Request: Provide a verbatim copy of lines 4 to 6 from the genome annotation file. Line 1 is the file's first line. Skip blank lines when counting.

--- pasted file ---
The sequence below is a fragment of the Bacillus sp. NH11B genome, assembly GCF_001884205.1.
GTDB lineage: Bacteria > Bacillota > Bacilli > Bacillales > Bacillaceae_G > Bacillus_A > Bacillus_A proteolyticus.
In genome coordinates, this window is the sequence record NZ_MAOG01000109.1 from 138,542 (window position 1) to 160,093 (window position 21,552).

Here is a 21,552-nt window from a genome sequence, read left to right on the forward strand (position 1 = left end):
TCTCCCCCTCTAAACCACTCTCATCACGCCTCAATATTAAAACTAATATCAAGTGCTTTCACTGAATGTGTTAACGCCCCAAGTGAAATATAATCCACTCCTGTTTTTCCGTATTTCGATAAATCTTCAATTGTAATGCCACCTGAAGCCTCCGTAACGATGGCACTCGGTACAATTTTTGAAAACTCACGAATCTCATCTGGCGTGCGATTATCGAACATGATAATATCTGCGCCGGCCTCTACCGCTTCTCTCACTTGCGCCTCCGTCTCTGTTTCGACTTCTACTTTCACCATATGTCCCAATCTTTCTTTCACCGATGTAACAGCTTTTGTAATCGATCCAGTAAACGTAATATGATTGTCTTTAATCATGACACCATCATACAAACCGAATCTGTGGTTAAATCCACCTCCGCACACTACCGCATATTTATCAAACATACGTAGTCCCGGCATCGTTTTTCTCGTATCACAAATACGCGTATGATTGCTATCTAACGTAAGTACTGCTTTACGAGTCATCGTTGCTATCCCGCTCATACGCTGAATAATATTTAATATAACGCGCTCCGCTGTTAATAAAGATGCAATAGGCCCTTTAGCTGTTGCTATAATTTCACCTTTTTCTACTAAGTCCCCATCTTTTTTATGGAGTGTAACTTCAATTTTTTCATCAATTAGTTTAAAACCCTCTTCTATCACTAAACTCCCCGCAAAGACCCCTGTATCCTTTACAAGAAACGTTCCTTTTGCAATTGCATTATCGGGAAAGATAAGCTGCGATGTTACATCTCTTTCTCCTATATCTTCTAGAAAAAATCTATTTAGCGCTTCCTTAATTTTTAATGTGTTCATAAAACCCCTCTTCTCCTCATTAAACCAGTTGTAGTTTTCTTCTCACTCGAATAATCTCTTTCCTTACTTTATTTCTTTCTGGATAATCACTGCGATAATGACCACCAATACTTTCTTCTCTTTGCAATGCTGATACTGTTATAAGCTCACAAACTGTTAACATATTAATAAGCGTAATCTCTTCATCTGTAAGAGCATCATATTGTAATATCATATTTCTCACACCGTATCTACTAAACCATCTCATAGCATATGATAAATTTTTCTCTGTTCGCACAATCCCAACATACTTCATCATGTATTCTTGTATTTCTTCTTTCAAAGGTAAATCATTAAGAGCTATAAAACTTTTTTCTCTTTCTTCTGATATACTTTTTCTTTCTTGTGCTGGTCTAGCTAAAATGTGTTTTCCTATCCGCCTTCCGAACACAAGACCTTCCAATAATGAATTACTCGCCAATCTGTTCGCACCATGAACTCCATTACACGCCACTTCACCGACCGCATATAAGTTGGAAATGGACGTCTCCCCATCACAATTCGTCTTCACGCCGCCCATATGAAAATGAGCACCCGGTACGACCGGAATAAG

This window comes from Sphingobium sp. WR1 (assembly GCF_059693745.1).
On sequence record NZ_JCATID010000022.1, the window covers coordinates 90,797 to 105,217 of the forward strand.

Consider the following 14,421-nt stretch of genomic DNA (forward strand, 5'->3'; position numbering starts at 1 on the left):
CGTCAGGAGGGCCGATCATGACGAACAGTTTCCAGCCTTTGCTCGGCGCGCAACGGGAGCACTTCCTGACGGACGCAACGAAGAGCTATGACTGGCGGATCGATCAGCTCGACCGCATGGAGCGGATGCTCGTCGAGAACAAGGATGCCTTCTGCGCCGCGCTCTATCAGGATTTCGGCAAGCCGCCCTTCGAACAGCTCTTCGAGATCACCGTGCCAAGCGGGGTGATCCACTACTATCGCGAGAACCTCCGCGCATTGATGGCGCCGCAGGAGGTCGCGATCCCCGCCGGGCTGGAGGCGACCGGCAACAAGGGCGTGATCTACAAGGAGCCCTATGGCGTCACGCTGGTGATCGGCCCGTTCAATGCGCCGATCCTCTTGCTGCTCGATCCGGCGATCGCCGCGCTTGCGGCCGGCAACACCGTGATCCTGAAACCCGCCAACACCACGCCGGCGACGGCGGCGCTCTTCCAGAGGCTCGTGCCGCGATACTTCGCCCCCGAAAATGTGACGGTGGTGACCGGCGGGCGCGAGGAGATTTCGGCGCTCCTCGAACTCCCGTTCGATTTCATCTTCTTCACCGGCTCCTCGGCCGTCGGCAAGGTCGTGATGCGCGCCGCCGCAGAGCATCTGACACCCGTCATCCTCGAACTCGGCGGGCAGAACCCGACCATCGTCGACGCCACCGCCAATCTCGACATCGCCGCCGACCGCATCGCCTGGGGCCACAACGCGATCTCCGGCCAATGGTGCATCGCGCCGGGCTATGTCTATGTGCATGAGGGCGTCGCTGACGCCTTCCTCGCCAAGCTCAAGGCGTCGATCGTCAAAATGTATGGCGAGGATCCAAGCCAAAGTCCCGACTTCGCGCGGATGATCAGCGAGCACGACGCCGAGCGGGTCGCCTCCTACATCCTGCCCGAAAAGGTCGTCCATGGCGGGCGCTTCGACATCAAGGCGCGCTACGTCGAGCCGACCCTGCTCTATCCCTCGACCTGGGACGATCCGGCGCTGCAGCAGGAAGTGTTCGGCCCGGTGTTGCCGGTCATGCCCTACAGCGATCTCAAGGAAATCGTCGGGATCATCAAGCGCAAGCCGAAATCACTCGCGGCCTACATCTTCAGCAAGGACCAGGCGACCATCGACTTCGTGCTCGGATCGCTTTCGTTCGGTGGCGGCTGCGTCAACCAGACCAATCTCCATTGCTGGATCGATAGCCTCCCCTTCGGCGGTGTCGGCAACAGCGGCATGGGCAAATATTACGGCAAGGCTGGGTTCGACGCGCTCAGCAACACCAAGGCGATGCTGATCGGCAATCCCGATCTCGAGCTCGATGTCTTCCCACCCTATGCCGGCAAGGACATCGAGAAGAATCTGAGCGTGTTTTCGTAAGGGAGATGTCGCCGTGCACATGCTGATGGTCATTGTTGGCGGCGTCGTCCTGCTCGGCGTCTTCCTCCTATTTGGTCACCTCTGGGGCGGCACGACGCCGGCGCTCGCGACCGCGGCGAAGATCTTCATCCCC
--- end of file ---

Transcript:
Here is a 21,552-nt window from a genome sequence, read left to right on the forward strand (position 1 = left end):
TCTCCCCCTCTAAACCACTCTCATCACGCCTCAATATTAAAACTAATATCAAGTGCTTTCACTGAATGTGTTAACGCCCCAAGTGAAATATAATCCACTCCTGTTTTTCCGTATTTCGATAAATCTTCAATTGTAATGCCACCTGAAGCCTCCGTAACGATGGCACTCGGTACAATTTTTGAAAACTCACGAATCTCATCTGGCGTGCGATTATCGAACATGATAATATCTGCGCCGGCCTCTACCGCTTCTCTCACTTGCGCCTCCGTCTCTGTTTCGACTTCTACTTTCACCATATGTCCCAATCTTTCTTTCACCGATGTAACAGCTTTTGTAATCGATCCAGTAAACGTAATATGATTGTCTTTAATCATGACACCATCATACAAACCGAATCTGTGGTTAAATCCACCTCCGCACACTACCGCATATTTATCAAACATACGTAGTCCCGGCATCGTTTTTCTCGTATCACAAATACGCGTATGATTGCTATCTAACGTAAGTACTGCTTTACGAGTCATCGTTGCTATCCCGCTCATACGCTGAATAATATTTAATATAACGCGCTCCGCTGTTAATAAAGATGCAATAGGCCCTTTAGCTGTTGCTATAATTTCACCTTTTTCTACTAAGTCCCCATCTTTTTTATGGAGTGTAACTTCAATTTTTTCATCAATTAGTTTAAAACCCTCTTCTATCACTAAACTCCCCGCAAAGACCCCTGTATCCTTTACAAGAAACGTTCCTTTTGCAATTGCATTATCGGGAAAGATAAGCTGCGATGTTACATCTCTTTCTCCTATATCTTCTAGAAAAAATCTATTTAGCGCTTCCTTAATTTTTAATGTGTTCATAAAACCCCTCTTCTCCTCATTAAACCAGTTGTAGTTTTCTTCTCACTCGAATAATCTCTTTCCTTACTTTATTTCTTTCTGGATAATCACTGCGATAATGACCACCAATACTTTCTTCTCTTTGCAATGCTGATACTGTTATAAGCTCACAAACTGTTAACATATTAATAAGCGTAATCTCTTCATCTGTAAGAGCATCATATTGTAATATCATATTTCTCACACCGTATCTACTAAACCATCTCATAGCATATGATAAATTTTTCTCTGTTCGCACAATCCCAACATACTTCATCATGTATTCTTGTATTTCTTCTTTCAAAGGTAAATCATTAAGAGCTATAAAACTTTTTTCTCTTTCTTCTGATATACTTTTTCTTTCTTGTGCTGGTCTAGCTAAAATGTGTTTTCCTATCCGCCTTCCGAACACAAGACCTTCCAATAATGAATTACTCGCCAATCTGTTCGCACCATGAACTCCATTACACGCCACTTCACCGACCGCATATAAGTTGGAAATGGACGTCTCCCCATCACAATTCGTCTTCACGCCGCCCATATGAAAATGAGCACCCGGTACGACCGGAATAAG

This window comes from Sphingobium sp. WR1 (assembly GCF_059693745.1).